The low longevity ranking of the United States is not likely a result of a poorly functioning health care system.
According to the World Health Organization (WHO), the United States ranked 29th in the world in 2006 in life expectancy at age 50. That places it more than three years behind the world's leader, Japan, and more than one and a half years behind Australia, Canada, France, Italy, Iceland, Spain, and Switzerland. About 4 million Americans reach the age of 50 each year, so an average loss of one and a half years per person means an aggregate loss of some 6 million years of potential life, valued at anywhere from $600 billion to $1.3 trillion annually.
In 2007, the United States spent 16 percent of its GDP on health care, by far the highest fraction of any country. The conclusion that is often drawn from these numbers is that the U.S. health care system is extremely inefficient. In Low Life Expectancy in the United States: Is the Health Care System at Fault? (NBER Working Paper No. 15213), Samuel Preston and Jessica Ho conclude that it is not.
The authors demonstrate that mortality reductions from prostate and breast cancers have been exceptionally rapid in the United States relative to a set of peer countries. They argue that these unusually rapid declines are attributable to wider screening and more aggressive treatment of these diseases. Screening for other cancers also appears unusually extensive, and five-year survival rates from all of the major cancers are very favorable. Survival rates following heart attack and stroke are also favorable (although one-year survival rates following stroke are only average), and the proportion of people with elevated blood pressure or cholesterol levels who are receiving medication is well above European standards.
These performance indicators pertain primarily to what happens after a disease has developed, though. It is possible that the U.S. health care system performs poorly in preventing disease in the first place. Unfortunately, there are no satisfactory international comparisons of disease incidence. Some researchers report a higher prevalence of cancer and cardiovascular disease in the United States than in Europe, and biomarkers confirm that many disease syndromes are more prevalent in the United States than in England and Wales, for example. Higher disease prevalence is prima facie evidence of higher disease incidence, although those high incidence rates also could be produced by better identification (for example, through screening programs) or better survival. The history of exceptionally heavy smoking and the more recent increase in obesity in the United States suggest that a high disease incidence cannot be laid entirely at the feet of the health care system.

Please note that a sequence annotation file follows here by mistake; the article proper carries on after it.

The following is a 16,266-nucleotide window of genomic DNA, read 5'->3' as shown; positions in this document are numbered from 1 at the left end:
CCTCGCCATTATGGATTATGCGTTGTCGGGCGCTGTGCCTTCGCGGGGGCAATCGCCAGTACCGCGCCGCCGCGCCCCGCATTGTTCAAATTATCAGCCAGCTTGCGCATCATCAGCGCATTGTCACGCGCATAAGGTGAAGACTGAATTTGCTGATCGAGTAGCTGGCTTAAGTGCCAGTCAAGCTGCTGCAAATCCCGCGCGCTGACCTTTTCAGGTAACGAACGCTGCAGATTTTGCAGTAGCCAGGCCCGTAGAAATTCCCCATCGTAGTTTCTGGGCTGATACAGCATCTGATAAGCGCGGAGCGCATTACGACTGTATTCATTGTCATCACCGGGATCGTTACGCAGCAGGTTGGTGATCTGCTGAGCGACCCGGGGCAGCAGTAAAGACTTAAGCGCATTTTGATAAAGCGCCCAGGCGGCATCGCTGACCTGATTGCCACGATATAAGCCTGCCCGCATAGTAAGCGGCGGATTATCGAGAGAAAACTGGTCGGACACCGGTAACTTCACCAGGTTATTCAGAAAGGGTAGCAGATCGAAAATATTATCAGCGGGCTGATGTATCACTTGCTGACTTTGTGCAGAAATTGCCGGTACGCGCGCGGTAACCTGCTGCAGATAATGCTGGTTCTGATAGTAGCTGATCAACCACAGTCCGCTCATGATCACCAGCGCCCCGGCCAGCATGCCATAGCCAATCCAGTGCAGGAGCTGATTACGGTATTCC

Evidence that the major diseases are effectively diagnosed and treated in the United States does not mean that there may not be great inefficiencies in the U.S. health care system, according to the authors. A list of prominent inefficiency charges levied against the system include: fragmentation, duplication, inaccessibility of records, the practice of defensive medicine, misalignment of physician and patient incentives, limitations of access for a large fraction of the population, and excessively fast adoption of unproven technologies. Some of these inefficiencies have been identified by comparing performance across regions of the United States, but the fact that certain regions do poorly relative to others does not imply that the United States on the whole does poorly relative to other countries. The authors also note that many of the documented inefficiencies of the U.S. health care system simply add to its costs rather than harming patients.
They conclude that the low longevity ranking of the United States is not likely a result of a poorly functioning health care system.
-- Lester Picker